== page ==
Finding the right devices to build your clock tree doesn’t have to be difficult. Understandably, the plethora of options can be overwhelming. Also, selecting a less-than-ideal device may result in compromises, potentially increasing system cost or affecting performance. To help simplify device selection, this article explores key considerations when assessing both your system’s clocking needs and available devices.
To visualize the clocking considerations in this article, we will refer to the ultrasound scanner clock tree in Figure 1.
Figure 1: Clock tree diagram example for an ultrasound scanner
Key system clocking considerations include:
- Input type or format. Typically, your clock tree will originate from a self-driving clock source – either an oscillator, or perhaps a voltage-controlled crystal oscillator (VCXO) or XTAL (crystal). Determine what your input frequency is and its input format. The input is a starting point for defining the rest of the clock tree. It must be compatible with your first stage of devices. For example, if your input is a crystal, you must select a device with internal circuitry to accept a crystal input. Otherwise, there will be no outputs generated by that device and, if your clock tree has multiple stages, no inputs going to the rest of the devices. The ultrasound scanner clock tree example in Figure 1 uses a LMK61E2 ultra-low jitter oscillator. The LMK61E2 can generate a wide range of frequencies, including 80 MHz, 100 MHz, 160 MHz, 200 MHz and 320 MHz, which can meet most input frequency requirements.
- Frequencies. If your system needs multiple copies of the same frequency, you’ll likely only need a single clock buffer. If it’s more complex, with various frequencies supporting different receivers, you’ll need a clock generator to generate different frequencies scaled from the same input source. The 16-channel AFE5818 analog front-end shown in Figure 1 requires 80 MHz, 128 MHz and 8 MHz frequencies. Similarly, the ADS1625 analog-to-digital converter (ADC) and LMK03328 clock generator require 40-MHz and 96-MHz inputs respectively. The LMK04832 clock generator supports these devices by generating all the required frequencies.
- Number of outputs. When designing your clock tree, it’s important to note the total number of required outputs and how many need to be the same frequency. Extra buffers can help fan-out multiple copies of the same frequency, if necessary. Along with the input frequency and format, the number of outputs is also listed in the ultrasound clock tree example in Figure 1. To provide eight 80-MHz clocks to the AFE5818, the LMK00308 1-to-8 channel clock buffer is used to fan-out the 80 MHz output generated by the LMK04832.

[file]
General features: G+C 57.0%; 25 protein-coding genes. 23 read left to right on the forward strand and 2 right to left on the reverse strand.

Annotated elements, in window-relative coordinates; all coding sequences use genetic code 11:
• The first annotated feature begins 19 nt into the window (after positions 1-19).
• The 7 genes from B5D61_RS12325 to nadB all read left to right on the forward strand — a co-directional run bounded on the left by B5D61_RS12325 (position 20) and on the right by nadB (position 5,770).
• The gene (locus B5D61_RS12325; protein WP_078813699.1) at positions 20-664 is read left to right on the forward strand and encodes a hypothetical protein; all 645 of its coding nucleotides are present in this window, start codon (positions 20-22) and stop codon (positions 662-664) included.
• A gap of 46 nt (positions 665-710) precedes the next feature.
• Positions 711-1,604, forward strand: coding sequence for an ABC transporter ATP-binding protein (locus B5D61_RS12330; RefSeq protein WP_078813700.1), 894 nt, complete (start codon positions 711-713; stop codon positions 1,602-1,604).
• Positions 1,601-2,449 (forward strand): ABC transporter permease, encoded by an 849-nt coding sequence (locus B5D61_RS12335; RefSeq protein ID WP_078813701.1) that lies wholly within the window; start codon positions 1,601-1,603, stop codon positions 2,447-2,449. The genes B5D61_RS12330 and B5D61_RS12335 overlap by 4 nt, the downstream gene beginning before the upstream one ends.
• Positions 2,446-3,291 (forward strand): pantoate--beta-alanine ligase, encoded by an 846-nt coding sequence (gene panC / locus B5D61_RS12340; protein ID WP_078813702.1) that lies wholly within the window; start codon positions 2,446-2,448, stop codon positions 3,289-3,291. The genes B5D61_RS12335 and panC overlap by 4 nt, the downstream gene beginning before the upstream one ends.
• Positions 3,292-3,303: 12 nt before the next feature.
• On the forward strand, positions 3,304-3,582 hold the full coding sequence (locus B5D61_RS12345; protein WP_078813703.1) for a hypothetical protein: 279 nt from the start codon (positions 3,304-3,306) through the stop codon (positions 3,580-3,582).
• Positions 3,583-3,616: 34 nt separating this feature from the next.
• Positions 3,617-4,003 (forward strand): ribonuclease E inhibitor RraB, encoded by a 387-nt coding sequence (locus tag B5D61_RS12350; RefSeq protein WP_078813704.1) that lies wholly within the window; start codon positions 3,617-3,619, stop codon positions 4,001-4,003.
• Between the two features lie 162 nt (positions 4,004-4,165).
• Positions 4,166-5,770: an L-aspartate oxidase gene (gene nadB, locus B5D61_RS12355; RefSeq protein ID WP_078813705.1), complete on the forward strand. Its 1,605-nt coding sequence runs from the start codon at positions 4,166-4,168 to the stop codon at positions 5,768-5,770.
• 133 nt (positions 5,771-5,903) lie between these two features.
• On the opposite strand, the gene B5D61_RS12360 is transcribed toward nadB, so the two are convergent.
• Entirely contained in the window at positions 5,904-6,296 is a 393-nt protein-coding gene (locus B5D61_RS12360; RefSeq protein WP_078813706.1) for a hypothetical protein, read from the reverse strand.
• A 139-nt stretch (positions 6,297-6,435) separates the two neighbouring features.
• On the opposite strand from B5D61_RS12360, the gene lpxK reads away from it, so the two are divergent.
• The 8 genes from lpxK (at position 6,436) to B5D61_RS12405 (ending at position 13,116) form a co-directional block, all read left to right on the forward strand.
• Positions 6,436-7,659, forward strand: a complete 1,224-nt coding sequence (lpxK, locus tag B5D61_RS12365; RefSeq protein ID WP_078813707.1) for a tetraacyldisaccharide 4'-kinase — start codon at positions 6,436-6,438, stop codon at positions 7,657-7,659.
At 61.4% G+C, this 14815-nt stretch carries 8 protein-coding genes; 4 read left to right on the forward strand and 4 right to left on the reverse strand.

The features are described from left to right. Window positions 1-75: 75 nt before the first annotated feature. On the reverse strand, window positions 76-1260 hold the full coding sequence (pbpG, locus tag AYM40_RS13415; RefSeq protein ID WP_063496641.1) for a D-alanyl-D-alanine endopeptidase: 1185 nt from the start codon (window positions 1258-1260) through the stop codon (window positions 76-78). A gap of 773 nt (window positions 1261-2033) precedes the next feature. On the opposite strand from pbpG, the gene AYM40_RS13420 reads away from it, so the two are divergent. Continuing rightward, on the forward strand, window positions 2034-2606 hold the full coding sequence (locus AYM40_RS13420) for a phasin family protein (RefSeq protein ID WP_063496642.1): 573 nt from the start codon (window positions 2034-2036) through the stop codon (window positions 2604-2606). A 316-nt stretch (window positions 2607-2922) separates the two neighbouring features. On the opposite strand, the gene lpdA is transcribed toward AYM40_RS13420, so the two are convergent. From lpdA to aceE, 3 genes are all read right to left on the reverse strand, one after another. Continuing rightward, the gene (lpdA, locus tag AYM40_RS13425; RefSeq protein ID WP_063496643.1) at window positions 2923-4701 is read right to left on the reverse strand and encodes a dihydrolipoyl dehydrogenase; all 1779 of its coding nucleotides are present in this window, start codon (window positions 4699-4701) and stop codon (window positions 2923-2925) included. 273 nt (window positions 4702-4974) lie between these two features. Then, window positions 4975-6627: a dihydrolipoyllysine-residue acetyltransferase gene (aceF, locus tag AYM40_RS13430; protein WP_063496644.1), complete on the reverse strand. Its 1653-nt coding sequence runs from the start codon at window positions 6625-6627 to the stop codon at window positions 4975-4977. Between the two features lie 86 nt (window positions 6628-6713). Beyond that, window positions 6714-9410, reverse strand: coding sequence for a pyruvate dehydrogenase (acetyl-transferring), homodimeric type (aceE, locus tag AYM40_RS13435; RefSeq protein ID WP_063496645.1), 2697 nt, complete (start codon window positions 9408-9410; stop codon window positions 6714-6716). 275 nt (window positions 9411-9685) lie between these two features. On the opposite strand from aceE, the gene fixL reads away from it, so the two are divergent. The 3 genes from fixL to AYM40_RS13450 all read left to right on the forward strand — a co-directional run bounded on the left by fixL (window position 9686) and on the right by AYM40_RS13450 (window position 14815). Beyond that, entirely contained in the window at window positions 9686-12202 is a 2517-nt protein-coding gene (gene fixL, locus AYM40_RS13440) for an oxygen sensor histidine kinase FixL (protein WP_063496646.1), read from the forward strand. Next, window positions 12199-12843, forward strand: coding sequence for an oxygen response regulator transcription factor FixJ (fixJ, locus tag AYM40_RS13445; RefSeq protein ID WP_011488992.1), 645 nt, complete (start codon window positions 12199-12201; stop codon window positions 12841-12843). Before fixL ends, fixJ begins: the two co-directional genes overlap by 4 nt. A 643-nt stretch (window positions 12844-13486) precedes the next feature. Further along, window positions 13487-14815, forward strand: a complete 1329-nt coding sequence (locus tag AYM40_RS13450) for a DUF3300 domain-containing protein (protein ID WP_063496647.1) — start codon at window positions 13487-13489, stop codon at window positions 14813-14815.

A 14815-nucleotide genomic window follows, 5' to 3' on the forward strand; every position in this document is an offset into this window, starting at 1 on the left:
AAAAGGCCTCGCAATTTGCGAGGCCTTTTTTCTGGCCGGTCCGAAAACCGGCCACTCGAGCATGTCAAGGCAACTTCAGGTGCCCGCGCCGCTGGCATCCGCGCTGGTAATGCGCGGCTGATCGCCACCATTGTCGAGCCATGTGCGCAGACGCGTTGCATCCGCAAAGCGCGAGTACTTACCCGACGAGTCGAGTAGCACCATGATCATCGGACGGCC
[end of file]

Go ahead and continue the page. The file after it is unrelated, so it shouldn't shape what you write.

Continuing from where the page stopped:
- Output formats. The output of your selected clocking device must be compatible with the input requirements of the devices receiving these clocks as inputs. Typical input requirements are associated with the voltage limits needed for registering the high and low levels of the clock cycle, and how fast the rising and falling edges are. Additionally, some devices require a single-ended input such as a sine wave or low-voltage complementary metal-oxide semiconductor (LVCMOS) clock, while other devices require differential inputs such as low-voltage differential signaling (LVDS) or low-voltage positive-emitter coupled logic (LVPECL). In Figure 1, the 80-MHz and 128-MHz clocks provided to the AFE5818 are in the LVDS format.
- Noise performance. The clocking devices in your clock tree will have different jitter and phase noise performances. Devices with low-input jitter requirements may not tolerate a noisy reference clock. A jitter cleaner can help clean up the jitter on the input before generating a low-noise reference for the receiver.
- Power consumption. Don’t forget to budget power for the devices in your clock tree and ensure that all of the clocking devices you’ve chosen meet system temperature requirements. Overlooking the power consumption of the clocking devices could overload power-management integrated circuits (ICs) or cause you to go over your system’s total power consumption budget.
- Solution size. Clocking devices may require supporting components such as power-supply filtering passives, crystal or an external voltage-controlled oscillator (VCXO). The total solution size for a clocking device is the sum of the areas required by the device and its supporting components. Additionally, there will be traces on your printed circuit board (PCB) to distribute these clocks. Always consider the size and space available on your PCB, as it’ll determine whether an integrated solution or multichip solution is better for your design. Increased size and power consumption often correlate to better noise performance, a larger number of generated output clocks or both.
This isn’t meant to be a comprehensive list. Rather, it’s a starting point. Additional system requirements may include high-frequency radio-frequency clocks, clocks with a phase-deterministic relationship, status outputs, hitless switching, output enable pins on devices or a specific clock-to-clock skew. I recommend recording these requirements in your notes while you’re outlining your clock tree.
Designing a clock tree using the requirements outlined in this article can help simplify your design process. Proper organization is important, especially when designing for larger systems requiring many clocks. For any additional clocking IC or clock tree questions, you can connect directly with our engineers in the Clock & Timing forum on TI E2ETM.